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Saul Loeb / Pool Photo via AP

A hot topic of conversation among Republican foreign policy staffers on Capitol Hill today is this piece by Washington Post columnist Josh Rogin about how Trump's national security adviser Michael Flynn is filling his team with war-fighters.

Writes Rogin:

Flynn, a retired lieutenant general, is steadily assembling the most military-heavy National Security Council staff of the modern era...Flynn also believes that he must course-correct from an Obama NSC staff he thinks was filled with wonky D.C. types who knew about war only from reading reports, according to transition officials involved in the discussions. Flynn believes if you fill the NSC staff with people who have "borne the battle," as he likes to say, you will get better outcomes. The risk of that approach? When the only tools you have are hammers, every problem looks like a nail.

Rogin's take: There are risks in overweighting your team with military officers. "Their strategic weakness," he writes, "is that they often shun the political dynamics of national security problems, which are crucial at the highest levels of policy." Given Trump's elevation of generals to key cabinet posts, the balance of his team's advice is a genuine concern for the foreign establishment.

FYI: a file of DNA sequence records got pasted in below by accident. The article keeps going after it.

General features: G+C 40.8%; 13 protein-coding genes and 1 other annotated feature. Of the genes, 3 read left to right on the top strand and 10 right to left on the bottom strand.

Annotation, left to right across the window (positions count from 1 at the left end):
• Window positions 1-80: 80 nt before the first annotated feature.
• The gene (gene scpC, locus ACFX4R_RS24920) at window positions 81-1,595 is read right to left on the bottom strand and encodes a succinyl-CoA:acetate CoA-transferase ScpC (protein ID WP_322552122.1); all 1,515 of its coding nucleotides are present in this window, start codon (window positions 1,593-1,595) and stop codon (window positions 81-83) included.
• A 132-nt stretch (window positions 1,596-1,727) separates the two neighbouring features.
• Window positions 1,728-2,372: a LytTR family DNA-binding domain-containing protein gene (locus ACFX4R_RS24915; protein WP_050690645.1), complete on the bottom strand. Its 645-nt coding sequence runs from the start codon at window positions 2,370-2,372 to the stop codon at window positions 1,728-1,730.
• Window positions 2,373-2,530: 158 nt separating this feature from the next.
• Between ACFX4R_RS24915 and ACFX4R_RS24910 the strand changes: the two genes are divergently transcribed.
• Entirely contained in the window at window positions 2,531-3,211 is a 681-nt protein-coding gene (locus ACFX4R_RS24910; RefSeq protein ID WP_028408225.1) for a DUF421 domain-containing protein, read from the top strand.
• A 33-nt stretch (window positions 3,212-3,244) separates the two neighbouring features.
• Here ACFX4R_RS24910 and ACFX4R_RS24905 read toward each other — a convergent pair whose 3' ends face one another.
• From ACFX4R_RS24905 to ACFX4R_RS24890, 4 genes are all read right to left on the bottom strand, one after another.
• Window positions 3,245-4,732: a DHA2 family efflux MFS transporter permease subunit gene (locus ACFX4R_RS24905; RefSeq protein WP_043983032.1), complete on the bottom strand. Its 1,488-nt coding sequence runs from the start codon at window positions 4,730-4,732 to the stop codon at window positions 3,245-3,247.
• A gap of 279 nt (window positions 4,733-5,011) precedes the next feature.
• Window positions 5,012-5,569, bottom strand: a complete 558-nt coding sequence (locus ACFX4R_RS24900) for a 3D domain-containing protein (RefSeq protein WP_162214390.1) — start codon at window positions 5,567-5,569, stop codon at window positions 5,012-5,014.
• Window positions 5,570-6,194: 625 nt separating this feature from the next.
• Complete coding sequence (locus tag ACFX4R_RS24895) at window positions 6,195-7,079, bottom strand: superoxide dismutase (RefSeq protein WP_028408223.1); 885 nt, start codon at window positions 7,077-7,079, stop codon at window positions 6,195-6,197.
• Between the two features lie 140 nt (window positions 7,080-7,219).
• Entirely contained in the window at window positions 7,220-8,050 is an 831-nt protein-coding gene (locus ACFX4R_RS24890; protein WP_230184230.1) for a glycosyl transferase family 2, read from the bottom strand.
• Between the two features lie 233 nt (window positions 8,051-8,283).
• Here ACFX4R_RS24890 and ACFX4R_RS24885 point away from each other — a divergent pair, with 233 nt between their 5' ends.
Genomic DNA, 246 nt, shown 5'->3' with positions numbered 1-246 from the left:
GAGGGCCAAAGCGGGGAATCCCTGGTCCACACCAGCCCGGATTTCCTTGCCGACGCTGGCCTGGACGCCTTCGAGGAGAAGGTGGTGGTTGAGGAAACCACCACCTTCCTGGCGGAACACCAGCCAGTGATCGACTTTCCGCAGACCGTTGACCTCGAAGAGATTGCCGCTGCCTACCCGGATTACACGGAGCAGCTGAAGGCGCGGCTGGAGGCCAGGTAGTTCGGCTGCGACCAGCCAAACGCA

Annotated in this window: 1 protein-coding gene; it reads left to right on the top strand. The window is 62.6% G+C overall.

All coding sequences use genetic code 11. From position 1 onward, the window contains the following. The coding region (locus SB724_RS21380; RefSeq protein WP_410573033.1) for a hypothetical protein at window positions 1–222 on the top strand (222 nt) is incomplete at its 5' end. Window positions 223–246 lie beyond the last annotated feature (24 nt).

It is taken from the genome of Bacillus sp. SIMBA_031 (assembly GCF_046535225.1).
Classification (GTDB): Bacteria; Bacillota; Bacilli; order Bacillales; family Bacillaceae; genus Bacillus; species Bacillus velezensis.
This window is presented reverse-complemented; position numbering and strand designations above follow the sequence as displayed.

Why this matters: There's a lot of interest — and genuine uncertainty — among House Republicans about what kind of adviser Flynn is going to be. He may be the most decisive voice after Trump's and has a contentious relationship with the intelligence community.

Go deeper

6 hours ago - Politics & Policy

McConnell drops filibuster demand, paving way for power-sharing deal

Senate Majority Leader Chuck Schumer (R) and Minority Leader Mitch McConnell attend a joint session of Congress. Photo: Olivier Douliery/AFP via Getty Images

Senate Minority Leader Mitch McConnell has abandoned his demand that Democrats state, in writing, that they would not abandon the legislative filibuster.

Between the lines: McConnell was never going to agree to a 50-50 power sharing deal without putting up a fight over keeping the 60-vote threshold. But the minority leader ultimately caved after it became clear that delaying the organizing resolution was no longer feasible.

7 hours ago - Technology

Scoop: Google won't donate to members of Congress who voted against election results

Sen. Ted Cruz led the group of Republicans who opposed certifying the results. Photo: Stefani Reynolds/Pool/AFP via Getty Images

Google will not make contributions from its political action committee this cycle to any member of Congress who voted against certifying the results of the presidential election, following the deadly Capitol riot.

Why it matters: Several major businesses paused or pulled political donations following the events of Jan. 6, when pro-Trump rioters, riled up by former President Trump, stormed the Capitol on the day it was to certify the election results.

8 hours ago - Politics & Policy

Minority Mitch still setting Senate agenda

Illustration: Aïda Amer/Axios

Chuck Schumer may be majority leader, yet in many ways, Mitch McConnell is still running the Senate show — and his counterpart is about done with it.

Why it matters: McConnell rolled over Democrats unapologetically, and kept tight control over his fellow Republicans, while in the majority. But he's showing equal skill as minority leader, using political jiujitsu to convert a perceived weakness into strength.

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